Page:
Ovechkin Snubs ASG Because He Doesn’t Want To Be A Distraction: Too Late

This is becoming the week of no shows.  Just yesterday, we had Tim Thomas staying away from the White House because of his non-political political beliefs.  Now, we have Alex Ovechkin bowing out of the All Star Game because he is currently suspended from the regular season for three games.

Ovechkin isn’t suspended for the All Star Game, of course.  He’s suspended for the regular season.  Ovechkin could go, but is choosing not to, because he doesn’t want to be a distraction at the ASG.

It wasn’t long ago that hockey fans were complaining that Ovechkin hadn’t earned a slot in the ASG, considering his numbers.  He has twenty goals and nineteen assists for 39 points, which aren’t bad numbers.  But they aren’t standard Alex Ovechkin numbers, unless you consider he is on pace for more goals than he had last season.

Ovechkin was quoted by the Washington Times (via Puck Daddy) as saying:

“My heart is not there. I suspended, so why I have to go there?” Ovechkin said. “I love the game; it’s great event. I’d love to be there, but I’m suspended. I don’t want to be a target. I feel I’m not deserving to be there right now. If I suspended, I have to be suspended. That’s why I give up my roster [spot].”

There is almost always something lost in translation with Ovechkin, so I don’t know if he actually means wondering why he has to go to the game, and more of why he should go to the game.

Is his point being made?  Does he actually have a point to make? The speculation and tin foil hats came out when Crosby didn’t go to the ASG because he was believed to be protesting the NHL’s stance on player safety and head shots.  The NHL eventually changed their policy on head shots, but if Crosby wanted to publicly protest head shots, he could have said so.  He could have eaten the potential fine for speaking out against the NHL, even if it wouldn’t have been a savvy PR move.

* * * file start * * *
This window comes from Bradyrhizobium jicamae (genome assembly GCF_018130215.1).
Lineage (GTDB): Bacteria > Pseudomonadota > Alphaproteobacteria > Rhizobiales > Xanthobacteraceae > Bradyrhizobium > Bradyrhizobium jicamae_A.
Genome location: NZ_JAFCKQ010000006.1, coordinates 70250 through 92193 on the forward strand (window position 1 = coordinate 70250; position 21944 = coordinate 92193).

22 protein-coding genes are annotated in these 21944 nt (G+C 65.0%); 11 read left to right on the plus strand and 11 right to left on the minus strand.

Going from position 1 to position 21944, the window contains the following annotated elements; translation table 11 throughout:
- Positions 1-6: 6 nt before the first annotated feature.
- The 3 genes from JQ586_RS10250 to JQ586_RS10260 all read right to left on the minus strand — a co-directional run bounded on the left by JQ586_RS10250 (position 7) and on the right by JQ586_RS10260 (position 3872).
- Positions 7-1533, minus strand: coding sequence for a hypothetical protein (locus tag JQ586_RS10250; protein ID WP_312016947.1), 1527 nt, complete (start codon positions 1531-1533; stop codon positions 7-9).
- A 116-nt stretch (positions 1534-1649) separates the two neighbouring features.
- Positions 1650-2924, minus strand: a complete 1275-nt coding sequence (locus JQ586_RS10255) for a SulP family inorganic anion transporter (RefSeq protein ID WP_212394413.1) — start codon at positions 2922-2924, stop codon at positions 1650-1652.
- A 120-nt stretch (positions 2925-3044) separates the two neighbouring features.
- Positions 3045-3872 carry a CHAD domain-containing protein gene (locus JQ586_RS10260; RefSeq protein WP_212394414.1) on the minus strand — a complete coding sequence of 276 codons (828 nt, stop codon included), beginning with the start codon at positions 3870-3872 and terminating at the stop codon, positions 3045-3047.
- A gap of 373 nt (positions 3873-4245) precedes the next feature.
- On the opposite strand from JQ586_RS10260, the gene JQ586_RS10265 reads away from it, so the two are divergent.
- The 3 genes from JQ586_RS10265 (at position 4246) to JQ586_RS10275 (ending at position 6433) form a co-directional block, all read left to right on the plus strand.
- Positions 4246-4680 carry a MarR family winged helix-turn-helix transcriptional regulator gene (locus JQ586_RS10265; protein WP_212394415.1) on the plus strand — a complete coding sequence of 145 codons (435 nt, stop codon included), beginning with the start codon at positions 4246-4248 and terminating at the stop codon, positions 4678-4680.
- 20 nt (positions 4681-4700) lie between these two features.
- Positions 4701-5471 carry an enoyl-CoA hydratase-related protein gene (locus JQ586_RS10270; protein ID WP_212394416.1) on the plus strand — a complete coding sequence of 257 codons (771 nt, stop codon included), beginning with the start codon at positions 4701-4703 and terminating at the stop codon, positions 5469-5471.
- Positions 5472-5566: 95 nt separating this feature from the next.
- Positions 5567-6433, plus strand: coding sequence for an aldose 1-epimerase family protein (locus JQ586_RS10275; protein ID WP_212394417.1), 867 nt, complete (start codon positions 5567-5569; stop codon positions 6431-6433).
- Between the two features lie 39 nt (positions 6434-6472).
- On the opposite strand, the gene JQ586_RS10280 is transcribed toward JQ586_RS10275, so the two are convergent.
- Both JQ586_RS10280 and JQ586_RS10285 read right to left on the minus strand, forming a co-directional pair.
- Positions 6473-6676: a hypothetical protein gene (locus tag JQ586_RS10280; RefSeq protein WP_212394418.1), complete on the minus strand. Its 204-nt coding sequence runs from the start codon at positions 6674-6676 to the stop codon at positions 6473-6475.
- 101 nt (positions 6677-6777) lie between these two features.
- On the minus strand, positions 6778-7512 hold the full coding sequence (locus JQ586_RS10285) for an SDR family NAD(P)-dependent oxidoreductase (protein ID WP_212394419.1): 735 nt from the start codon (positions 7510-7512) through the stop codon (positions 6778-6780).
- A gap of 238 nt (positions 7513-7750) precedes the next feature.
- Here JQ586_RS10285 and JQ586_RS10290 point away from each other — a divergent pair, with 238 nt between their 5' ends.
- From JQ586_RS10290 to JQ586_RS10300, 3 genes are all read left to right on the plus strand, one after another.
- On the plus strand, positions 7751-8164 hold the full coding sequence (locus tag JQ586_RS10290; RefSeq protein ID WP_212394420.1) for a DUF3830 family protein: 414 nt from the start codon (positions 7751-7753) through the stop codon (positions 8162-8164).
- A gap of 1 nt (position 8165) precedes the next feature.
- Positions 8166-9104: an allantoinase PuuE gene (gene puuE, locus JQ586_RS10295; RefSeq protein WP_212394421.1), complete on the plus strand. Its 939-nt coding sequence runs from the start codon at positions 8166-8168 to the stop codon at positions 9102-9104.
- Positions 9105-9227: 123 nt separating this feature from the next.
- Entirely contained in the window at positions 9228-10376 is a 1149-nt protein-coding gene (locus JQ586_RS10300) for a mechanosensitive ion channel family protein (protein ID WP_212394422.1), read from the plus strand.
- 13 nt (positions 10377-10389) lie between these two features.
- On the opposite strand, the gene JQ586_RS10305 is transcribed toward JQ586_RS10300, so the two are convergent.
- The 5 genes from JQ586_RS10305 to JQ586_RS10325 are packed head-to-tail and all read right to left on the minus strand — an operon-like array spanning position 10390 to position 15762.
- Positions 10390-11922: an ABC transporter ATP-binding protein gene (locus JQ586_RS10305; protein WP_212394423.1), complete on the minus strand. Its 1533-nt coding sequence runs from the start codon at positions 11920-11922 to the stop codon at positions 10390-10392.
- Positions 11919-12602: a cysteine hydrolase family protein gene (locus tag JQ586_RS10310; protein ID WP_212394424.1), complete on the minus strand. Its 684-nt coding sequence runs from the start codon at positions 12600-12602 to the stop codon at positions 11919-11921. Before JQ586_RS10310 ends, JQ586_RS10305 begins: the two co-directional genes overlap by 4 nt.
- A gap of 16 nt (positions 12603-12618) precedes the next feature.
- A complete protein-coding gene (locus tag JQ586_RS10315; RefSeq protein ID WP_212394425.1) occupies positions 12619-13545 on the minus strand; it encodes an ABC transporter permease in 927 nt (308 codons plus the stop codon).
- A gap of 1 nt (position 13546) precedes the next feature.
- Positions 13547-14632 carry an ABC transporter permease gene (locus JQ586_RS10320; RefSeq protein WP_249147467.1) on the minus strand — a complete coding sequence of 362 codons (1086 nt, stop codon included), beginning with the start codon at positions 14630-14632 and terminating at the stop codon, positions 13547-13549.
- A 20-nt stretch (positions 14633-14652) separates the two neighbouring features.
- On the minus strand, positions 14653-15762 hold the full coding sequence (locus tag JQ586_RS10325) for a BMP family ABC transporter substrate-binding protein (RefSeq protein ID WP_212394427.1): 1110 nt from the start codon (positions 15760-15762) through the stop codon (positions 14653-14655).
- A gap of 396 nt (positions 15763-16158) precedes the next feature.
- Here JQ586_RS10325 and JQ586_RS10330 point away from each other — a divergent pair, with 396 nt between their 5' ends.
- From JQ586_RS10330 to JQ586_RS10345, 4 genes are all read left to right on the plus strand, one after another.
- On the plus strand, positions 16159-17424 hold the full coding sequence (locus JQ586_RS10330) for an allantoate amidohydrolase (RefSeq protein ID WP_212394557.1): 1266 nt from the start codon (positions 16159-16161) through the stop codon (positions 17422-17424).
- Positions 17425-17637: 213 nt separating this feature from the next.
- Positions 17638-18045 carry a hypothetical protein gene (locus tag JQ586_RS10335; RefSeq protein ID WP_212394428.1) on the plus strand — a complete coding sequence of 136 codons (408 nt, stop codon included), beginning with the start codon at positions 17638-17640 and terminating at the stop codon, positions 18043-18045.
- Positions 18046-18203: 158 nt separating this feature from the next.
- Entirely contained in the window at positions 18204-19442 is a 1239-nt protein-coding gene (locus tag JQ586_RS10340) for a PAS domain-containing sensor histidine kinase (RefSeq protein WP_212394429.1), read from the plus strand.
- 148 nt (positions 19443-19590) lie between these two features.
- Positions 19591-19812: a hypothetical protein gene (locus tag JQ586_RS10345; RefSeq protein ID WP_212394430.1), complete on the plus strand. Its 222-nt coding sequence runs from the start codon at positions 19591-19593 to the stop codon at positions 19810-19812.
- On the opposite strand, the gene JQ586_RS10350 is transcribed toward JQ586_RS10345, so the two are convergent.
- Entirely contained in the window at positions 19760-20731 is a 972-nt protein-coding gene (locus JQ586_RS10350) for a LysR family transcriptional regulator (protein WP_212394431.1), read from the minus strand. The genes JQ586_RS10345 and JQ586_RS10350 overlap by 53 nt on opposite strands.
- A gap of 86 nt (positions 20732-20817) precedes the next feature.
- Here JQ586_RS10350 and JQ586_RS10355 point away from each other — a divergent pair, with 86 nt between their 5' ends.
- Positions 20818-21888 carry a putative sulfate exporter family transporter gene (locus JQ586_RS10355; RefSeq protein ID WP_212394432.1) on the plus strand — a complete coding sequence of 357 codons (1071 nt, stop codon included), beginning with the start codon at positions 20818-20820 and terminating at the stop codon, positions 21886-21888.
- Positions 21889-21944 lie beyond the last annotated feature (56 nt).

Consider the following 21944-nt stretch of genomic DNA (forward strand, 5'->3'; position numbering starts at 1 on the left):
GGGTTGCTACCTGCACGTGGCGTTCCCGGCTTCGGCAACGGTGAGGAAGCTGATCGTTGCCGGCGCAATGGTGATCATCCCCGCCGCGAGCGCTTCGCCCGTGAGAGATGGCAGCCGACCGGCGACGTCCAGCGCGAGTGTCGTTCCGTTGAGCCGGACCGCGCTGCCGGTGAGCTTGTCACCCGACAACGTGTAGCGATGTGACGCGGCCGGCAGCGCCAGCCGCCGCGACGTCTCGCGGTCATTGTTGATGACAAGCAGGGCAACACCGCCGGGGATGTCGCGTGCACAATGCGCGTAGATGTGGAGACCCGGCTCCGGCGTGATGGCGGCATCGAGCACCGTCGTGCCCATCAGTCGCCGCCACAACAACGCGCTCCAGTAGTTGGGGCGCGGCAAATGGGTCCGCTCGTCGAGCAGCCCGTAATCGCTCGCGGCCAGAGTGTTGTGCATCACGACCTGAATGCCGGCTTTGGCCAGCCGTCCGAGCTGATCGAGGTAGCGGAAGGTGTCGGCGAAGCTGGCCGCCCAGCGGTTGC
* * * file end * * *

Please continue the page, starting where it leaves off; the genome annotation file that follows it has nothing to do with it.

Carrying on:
I don’t think there is much of a protest here.  Ovechkin was suspended for a reckless hit on Zbynek Michalek, and he seems to accept the suspension, unlike Capitals owner Ted Leonsis. From his blog, Ted’s Take:

I do not agree in any way with the suspension of Alex Ovechkin for 3 games. I support Alex Ovechkin. He is our bedrock player – our Captain; and he and his family know that we are always here to support him.

Well, isn’t that nice?  You support him?  You are paying him enough, you should support him, but what that has to do with his suspension is beyond me.

The problem is that the All Star Game is looking less and less star-studded right now.  There are more players bowing out and injured every day, and losing a player like Ovechkin certainly damages the luster of the game.  But the All Star Game is nothing more than a commercial for the league. A poorly produced one at that.  They need the stars to show up to make it a commercial worth watching.

But you can not tell me that the All Star Game is that important, when the league thinks this is a good idea for ASG entertainment.

Tim Thomas Knows A Snub When He Dishes One

Oh Timmy. Timmy, Timmy, Timmy.

I’ve expressed my love for Tim Thomas in the past.  Any goalie who is willing to check a player to the ice rather than make a conventional save is aces in my book.  Just look at this check he laid on Jason Blake.  I like Thomas’ attitude in the game.  Which I thought this photo summed up perfectly:


Well, all good things come to an end, don’t they?